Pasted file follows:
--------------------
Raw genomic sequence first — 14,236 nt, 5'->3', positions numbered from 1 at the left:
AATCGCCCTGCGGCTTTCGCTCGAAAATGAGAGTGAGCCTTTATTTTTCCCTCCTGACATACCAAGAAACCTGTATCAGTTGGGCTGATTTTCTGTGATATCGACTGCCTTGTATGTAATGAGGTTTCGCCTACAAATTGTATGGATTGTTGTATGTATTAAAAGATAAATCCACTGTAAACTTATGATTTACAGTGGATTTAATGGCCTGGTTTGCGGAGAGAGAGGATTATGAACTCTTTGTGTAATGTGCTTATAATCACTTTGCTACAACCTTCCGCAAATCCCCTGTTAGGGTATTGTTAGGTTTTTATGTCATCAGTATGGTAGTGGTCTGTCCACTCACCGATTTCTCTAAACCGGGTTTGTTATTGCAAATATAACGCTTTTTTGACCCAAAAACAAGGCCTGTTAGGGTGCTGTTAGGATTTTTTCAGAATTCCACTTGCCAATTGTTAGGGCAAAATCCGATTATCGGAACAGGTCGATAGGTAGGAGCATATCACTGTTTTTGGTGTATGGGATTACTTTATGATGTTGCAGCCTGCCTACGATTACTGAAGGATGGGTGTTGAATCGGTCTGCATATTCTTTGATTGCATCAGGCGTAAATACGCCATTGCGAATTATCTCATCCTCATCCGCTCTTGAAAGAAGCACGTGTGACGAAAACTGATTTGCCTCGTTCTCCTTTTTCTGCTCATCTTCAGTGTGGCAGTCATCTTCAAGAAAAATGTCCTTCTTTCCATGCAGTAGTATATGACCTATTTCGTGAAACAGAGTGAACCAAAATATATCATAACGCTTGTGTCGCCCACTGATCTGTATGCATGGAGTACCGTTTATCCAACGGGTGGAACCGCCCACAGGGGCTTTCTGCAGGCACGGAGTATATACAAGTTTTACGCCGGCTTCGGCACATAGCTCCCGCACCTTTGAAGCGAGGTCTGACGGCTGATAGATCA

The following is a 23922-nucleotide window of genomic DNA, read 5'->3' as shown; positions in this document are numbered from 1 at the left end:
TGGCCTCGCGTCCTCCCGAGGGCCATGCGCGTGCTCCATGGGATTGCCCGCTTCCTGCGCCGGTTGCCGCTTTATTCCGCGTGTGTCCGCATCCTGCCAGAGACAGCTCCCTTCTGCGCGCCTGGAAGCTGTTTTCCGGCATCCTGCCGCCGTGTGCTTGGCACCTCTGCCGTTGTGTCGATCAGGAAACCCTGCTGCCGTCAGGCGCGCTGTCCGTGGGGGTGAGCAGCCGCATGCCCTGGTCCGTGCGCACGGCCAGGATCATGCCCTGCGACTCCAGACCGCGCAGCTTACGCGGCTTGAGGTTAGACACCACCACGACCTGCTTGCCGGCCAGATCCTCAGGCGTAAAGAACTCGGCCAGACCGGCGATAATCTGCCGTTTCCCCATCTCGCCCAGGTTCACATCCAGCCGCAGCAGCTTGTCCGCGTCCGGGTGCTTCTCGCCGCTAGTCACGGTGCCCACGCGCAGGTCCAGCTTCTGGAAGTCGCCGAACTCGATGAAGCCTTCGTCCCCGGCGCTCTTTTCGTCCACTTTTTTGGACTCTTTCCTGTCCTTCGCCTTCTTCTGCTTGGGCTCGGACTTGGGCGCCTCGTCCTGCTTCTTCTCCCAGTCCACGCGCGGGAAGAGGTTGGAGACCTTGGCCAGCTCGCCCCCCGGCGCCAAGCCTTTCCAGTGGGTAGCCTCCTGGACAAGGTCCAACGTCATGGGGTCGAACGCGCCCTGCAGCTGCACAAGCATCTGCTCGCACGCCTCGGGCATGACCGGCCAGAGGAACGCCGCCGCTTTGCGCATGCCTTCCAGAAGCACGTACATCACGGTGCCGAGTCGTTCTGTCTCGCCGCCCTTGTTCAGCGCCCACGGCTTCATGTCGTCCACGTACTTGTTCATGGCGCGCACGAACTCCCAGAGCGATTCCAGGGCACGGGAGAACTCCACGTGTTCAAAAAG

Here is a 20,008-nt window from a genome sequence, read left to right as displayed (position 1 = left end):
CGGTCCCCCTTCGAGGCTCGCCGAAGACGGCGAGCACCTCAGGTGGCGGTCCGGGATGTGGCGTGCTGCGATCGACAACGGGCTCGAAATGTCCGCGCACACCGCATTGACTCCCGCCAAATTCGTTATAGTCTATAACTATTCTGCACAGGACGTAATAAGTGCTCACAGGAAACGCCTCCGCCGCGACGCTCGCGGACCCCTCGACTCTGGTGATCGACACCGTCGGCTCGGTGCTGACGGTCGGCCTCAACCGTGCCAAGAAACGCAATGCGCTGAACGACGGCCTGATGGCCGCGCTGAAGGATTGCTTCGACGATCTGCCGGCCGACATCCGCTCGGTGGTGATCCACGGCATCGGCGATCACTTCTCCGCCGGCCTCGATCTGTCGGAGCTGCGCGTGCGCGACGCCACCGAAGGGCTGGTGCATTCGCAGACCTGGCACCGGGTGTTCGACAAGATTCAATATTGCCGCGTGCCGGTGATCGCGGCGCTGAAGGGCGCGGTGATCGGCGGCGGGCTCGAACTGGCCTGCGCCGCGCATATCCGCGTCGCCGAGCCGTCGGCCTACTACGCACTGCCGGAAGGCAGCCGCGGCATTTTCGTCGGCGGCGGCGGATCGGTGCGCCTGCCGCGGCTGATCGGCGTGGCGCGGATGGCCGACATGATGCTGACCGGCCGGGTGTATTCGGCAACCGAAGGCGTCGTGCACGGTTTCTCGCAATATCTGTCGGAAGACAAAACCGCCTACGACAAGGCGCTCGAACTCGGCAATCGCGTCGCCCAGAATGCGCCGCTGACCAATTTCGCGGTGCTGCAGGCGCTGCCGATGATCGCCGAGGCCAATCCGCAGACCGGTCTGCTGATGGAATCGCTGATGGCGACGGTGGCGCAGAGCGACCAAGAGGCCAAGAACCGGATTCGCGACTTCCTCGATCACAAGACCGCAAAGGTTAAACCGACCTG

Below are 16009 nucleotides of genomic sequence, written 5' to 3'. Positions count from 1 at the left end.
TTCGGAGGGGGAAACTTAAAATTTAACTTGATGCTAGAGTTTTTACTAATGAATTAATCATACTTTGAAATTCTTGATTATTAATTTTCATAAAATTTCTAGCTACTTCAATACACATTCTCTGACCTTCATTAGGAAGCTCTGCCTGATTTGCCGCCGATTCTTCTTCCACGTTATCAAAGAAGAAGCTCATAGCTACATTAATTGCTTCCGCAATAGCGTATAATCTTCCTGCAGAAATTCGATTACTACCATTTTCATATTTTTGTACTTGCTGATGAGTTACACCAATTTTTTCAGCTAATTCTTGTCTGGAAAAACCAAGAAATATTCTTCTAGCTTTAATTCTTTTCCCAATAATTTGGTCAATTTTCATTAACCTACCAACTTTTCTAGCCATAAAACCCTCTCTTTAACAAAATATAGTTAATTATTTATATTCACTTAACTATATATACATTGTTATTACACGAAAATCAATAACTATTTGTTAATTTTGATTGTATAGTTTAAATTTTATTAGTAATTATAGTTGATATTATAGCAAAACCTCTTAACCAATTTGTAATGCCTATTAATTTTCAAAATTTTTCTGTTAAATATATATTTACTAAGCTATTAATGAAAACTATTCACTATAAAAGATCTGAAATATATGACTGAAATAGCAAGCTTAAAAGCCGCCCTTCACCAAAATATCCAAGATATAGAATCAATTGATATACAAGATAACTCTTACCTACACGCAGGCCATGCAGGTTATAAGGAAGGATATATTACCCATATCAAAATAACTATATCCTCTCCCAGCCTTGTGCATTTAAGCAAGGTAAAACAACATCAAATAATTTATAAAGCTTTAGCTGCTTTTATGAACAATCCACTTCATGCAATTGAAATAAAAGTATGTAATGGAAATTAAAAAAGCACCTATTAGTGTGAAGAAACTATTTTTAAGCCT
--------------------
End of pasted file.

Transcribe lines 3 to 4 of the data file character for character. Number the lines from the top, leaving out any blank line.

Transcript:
The following is a 23922-nucleotide window of genomic DNA, read 5'->3' as shown; positions in this document are numbered from 1 at the left end:
TGGCCTCGCGTCCTCCCGAGGGCCATGCGCGTGCTCCATGGGATTGCCCGCTTCCTGCGCCGGTTGCCGCTTTATTCCGCGTGTGTCCGCATCCTGCCAGAGACAGCTCCCTTCTGCGCGCCTGGAAGCTGTTTTCCGGCATCCTGCCGCCGTGTGCTTGGCACCTCTGCCGTTGTGTCGATCAGGAAACCCTGCTGCCGTCAGGCGCGCTGTCCGTGGGGGTGAGCAGCCGCATGCCCTGGTCCGTGCGCACGGCCAGGATCATGCCCTGCGACTCCAGACCGCGCAGCTTACGCGGCTTGAGGTTAGACACCACCACGACCTGCTTGCCGGCCAGATCCTCAGGCGTAAAGAACTCGGCCAGACCGGCGATAATCTGCCGTTTCCCCATCTCGCCCAGGTTCACATCCAGCCGCAGCAGCTTGTCCGCGTCCGGGTGCTTCTCGCCGCTAGTCACGGTGCCCACGCGCAGGTCCAGCTTCTGGAAGTCGCCGAACTCGATGAAGCCTTCGTCCCCGGCGCTCTTTTCGTCCACTTTTTTGGACTCTTTCCTGTCCTTCGCCTTCTTCTGCTTGGGCTCGGACTTGGGCGCCTCGTCCTGCTTCTTCTCCCAGTCCACGCGCGGGAAGAGGTTGGAGACCTTGGCCAGCTCGCCCCCCGGCGCCAAGCCTTTCCAGTGGGTAGCCTCCTGGACAAGGTCCAACGTCATGGGGTCGAACGCGCCCTGCAGCTGCACAAGCATCTGCTCGCACGCCTCGGGCATGACCGGCCAGAGGAACGCCGCCGCTTTGCGCATGCCTTCCAGAAGCACGTACATCACGGTGCCGAGTCGTTCTGTCTCGCCGCCCTTGTTCAGCGCCCACGGCTTCATGTCGTCCACGTACTTGTTCATGGCGCGCACGAACTCCCAGAGCGATTCCAGGGCACGGGAGAACTCCACGTGTTCAAAAAG